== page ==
by, Susan Johnston & Kimberly Webb
Princess Bubble is your average fairytale.Â Sure there’s a beautiful and good princess who lives in a fairytale kingdom, but her quest to find her Prince Charming doesn’t end the way that most “happily ever after” books do.Â No, this thirty five paged book, complete with colorful and beautiful drawn illustrations, has a very different ending.
Princess Bubble finds herself a graduate of Royal University, she takes a job with Royal Airlines so she can learn about other kingdoms and cultures, and then this well-rounded and beautiful princess finds that many of her friends, also Princesses, are starting to get married.Â The Queen tells Princess Bubble she must find a Prince so she too can live “happily every after.”Â But after searching for a prince, Princess Bubble has a visit from one of my favorite Fairy Godmothers ever.Â Princess Bubble’s Fairy Godmother tells her that she doesn’t need to have a Prince Charming to have a “happily ever after.” She tells her that if she lives a good life, loves God, does good deeds and treats others well and is comfortable with who she is, then she is already living her happily ever after!Â Princess Bubble realizes that the other fairytales were wrong.Â She realized that since she had great family and friends, was a good person that she didn’t need a Prince to live a happy life. Princess Bubble went on to do many great things and she did live, “happily ever after.”
The authors, Susan Johnston and Kimberly Webb, are “never-married, seasoned career women-turned-authors <that> did not meet through their former employer, Delta Airlines, but rather through Johnstonâ€™s ex-boyfriend. These small town Southern girls immediately became kindred spirits and have been close friends ever since. Taking advantage of their company travel benefits, these two well-educated women decided to continue their education through their many excursions all over the world. As they traveled, Johnston and Webb formulated the idea of a new generation of fairy tales: encouraging women to find their security in something much deeper than a left-hand ring and to emphasize the notion that â€śhappily ever afterâ€ť is attainable for everyone.”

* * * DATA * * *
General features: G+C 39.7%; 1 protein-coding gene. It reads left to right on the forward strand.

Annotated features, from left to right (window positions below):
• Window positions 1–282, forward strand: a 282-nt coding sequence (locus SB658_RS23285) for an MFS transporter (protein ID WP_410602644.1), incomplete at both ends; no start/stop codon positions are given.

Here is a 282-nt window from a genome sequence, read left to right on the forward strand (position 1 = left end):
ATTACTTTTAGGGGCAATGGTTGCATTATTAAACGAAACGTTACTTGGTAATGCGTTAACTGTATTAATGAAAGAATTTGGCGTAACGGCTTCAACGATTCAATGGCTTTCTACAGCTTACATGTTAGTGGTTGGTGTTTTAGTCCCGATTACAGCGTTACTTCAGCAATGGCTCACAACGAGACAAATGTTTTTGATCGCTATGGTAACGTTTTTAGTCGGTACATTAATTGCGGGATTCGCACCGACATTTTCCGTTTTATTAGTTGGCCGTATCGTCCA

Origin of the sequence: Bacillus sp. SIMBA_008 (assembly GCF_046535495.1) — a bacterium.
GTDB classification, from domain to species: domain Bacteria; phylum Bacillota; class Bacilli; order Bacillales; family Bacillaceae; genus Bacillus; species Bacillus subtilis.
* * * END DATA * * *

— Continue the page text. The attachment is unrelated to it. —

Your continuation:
What a fabulous message for young girls!Â Even in 2011 young women are just hit with a barrage of messages from all around them that tell them what it means to be a “happy woman” or a “successful” woman today.Â Many times this message also says that to be complete or a success you must marry and have a family.Â While I found that to be my path, it certainly doesn’t mean that is the right decision for every woman.Â This book will help me enforce the message to my own young daughter that she can have a happily ever after herself that may or may not include a prince of her own.